• Using data from municipal and state courts, Norfolk’s data analytics team at CivicLab was able to identify where evictions are happening at higher rates across the city. By tracking this information, the city will be able to invest funding to prevent future evictions. Norfolk will also use the data to determine the root causes of higher eviction rates in specific neighborhoods and plan to develop programs to address them directly.
  • In recent years Norfolk has dramatically increased the amount of critical data being made available to residents online through the Norfolk Open Data portal. Using this tool, residents can review important resources, such as GIS data and local COVID-19 impact dashboards, to gain a better understanding of how the city optimizes programs and services. It also includes data from the city’s resident request portal, MyNorfolk, which launched in late 2019. Residents can view thousands of calls, emails, online requests and app submissions that Norfolk Cares staff field each month. This resource helps determine and track the services that residents want prioritized and ensures the city is meeting its performance objectives.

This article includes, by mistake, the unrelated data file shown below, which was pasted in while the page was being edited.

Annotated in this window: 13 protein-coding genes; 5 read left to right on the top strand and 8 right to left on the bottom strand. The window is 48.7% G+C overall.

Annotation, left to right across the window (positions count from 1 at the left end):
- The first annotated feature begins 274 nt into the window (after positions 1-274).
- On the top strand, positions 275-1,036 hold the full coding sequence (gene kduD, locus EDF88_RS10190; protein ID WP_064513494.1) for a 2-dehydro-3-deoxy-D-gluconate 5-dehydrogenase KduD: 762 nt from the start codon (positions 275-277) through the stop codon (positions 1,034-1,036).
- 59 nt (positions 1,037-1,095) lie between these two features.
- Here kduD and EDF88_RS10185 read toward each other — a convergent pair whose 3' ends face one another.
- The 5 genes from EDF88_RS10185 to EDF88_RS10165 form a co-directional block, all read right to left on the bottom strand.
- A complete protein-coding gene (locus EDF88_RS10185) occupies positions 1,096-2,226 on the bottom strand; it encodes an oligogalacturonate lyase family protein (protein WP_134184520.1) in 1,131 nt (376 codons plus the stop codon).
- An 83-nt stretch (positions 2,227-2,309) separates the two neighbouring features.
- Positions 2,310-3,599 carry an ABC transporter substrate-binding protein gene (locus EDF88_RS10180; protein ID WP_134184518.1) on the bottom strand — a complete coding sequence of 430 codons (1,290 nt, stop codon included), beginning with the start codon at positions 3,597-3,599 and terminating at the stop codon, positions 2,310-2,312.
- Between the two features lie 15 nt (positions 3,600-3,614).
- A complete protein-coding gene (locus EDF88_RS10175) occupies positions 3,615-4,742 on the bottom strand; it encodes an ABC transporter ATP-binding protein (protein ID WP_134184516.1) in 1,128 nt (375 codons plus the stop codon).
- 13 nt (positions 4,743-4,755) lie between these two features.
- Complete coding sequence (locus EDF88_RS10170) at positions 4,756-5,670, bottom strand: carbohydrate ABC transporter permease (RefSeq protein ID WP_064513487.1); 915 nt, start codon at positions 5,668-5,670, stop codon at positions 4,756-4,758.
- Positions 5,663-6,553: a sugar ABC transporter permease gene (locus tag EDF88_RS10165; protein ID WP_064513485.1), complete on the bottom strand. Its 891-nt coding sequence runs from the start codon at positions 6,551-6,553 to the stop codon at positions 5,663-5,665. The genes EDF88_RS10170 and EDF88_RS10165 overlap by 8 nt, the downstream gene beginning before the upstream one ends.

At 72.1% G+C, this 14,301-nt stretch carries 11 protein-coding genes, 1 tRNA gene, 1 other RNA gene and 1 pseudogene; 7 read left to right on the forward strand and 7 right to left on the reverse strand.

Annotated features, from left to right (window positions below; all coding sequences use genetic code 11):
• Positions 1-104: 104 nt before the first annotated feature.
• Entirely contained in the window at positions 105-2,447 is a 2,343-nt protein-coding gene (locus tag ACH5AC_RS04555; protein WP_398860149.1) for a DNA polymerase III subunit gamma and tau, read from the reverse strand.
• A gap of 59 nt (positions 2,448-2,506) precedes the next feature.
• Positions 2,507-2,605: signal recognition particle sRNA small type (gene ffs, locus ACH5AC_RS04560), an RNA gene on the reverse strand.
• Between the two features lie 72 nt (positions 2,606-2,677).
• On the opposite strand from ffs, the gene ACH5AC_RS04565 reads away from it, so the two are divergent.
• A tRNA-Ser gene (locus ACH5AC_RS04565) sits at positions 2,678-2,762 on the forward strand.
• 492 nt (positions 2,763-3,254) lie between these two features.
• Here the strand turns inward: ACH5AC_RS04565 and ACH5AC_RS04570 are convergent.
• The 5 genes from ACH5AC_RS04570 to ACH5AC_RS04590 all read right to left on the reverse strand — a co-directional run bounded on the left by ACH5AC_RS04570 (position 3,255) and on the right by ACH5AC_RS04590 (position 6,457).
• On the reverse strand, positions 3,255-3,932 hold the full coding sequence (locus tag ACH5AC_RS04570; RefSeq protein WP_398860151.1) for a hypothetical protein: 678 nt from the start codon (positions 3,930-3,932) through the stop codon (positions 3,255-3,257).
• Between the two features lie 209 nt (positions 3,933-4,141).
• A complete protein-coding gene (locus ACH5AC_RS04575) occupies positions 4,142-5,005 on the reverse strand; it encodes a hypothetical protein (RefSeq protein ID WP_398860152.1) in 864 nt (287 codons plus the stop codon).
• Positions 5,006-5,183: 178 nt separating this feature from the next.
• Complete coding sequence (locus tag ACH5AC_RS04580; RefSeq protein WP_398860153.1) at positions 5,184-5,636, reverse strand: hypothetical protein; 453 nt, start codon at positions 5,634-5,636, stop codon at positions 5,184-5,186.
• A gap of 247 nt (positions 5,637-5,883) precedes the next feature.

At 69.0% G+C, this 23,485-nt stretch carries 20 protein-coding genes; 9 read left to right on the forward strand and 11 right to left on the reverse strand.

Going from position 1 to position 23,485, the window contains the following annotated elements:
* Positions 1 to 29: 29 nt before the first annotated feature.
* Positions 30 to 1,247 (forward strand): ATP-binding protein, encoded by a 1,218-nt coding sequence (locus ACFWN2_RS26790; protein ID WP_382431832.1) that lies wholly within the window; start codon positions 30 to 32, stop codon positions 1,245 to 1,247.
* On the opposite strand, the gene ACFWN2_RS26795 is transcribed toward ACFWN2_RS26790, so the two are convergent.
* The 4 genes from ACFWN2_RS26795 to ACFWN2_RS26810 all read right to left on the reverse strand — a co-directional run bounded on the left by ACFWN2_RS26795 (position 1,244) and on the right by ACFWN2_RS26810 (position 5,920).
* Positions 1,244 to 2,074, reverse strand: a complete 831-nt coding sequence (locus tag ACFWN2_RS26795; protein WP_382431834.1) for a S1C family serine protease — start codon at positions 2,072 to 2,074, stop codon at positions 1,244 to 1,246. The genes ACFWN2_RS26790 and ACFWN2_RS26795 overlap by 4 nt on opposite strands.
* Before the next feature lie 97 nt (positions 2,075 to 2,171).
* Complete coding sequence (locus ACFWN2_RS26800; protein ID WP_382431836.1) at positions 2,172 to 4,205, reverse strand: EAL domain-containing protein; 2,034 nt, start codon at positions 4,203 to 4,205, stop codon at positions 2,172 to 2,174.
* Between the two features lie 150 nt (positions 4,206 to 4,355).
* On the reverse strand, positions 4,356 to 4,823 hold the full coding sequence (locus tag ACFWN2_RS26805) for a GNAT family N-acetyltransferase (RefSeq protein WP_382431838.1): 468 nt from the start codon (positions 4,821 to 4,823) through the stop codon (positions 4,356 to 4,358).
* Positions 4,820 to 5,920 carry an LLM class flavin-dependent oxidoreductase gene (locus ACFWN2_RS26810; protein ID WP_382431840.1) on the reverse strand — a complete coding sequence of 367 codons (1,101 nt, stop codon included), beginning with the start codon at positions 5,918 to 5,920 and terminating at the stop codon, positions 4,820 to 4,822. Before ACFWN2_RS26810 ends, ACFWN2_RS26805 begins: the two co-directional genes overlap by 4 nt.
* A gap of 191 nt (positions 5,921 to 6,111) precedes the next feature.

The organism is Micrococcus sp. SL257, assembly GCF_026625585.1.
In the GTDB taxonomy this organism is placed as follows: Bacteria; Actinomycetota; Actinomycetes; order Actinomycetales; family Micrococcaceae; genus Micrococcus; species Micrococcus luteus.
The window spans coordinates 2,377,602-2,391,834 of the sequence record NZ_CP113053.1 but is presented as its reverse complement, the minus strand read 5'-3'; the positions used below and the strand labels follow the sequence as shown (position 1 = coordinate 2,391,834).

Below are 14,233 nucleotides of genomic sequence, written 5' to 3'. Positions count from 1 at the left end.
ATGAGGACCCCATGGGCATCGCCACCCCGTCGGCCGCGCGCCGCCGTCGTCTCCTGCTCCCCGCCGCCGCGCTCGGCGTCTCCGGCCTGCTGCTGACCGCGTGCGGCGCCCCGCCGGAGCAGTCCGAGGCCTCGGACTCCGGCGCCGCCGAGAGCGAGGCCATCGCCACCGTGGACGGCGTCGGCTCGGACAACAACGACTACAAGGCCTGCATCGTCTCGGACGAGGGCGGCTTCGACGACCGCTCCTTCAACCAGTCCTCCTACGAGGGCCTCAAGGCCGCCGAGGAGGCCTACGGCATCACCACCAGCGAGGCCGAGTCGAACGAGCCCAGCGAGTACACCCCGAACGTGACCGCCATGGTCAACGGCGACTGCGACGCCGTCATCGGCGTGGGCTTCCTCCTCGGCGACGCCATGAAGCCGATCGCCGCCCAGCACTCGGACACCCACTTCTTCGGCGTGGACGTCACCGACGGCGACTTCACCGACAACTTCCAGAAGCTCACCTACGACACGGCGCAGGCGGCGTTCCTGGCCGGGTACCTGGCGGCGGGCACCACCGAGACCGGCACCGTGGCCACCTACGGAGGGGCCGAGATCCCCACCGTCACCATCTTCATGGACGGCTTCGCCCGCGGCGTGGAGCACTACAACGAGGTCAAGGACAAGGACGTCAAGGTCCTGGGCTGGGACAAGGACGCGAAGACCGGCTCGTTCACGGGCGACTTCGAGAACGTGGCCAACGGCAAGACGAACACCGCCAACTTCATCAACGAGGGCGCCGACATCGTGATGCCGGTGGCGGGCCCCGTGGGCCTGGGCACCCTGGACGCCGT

The 16 new cities that achieved Certification this year include four cities at the Gold level (Austin, TX; Chattanooga, TN; Detroit, MI; and Gilbert, AZ) and 12 cities at the Silver level: Baton Rouge, LA; Bellevue, WA; Fort Collins, CO; Glendale, AZ; Irving, TX; Little Rock, AR; Madison, WI; Minneapolis, MN; Norfolk, VA; Portland, OR; San Antonio, TX; and Syracuse, NY.

Click here for the full list of certified cities.

“Since Certification was first introduced, cities have made tremendous progress in their ability to build the data capacity and skills needed to drive their decision-making with data and evidence,” said Jennifer Park, founding director of What Works Cities Certification. “This year, cities used data and evidence to guide their response to COVID, address budget shortfalls, reimagine public safety, advance equity, and much more. Data wasn’t just a valuable tool for city leaders –⁠ it was a necessity.”

What Works Cities Certification was developed by a team of experts from Results for America in close consultation with the What Works Cities Certification Standard Committee. To evaluate cities, these experts conducted a rigorous validation process of cities’ Certification assessments and participated in site visits to the highest-performing cities to determine the city’s Certification level.

The program has inspired a movement of cities that are doubling down on their commitment to building the most well-managed local governments possible and using Certification as a roadmap for doing so. More than 200 cities have completed a Certification assessment to have their practices benchmarked against the national standard. The assessment is the first step to receiving exclusive support from What Works Cities to continue building a more effective local government. To learn more about the program and how to participate, visit www.whatworkscities.bloomberg.org/certification.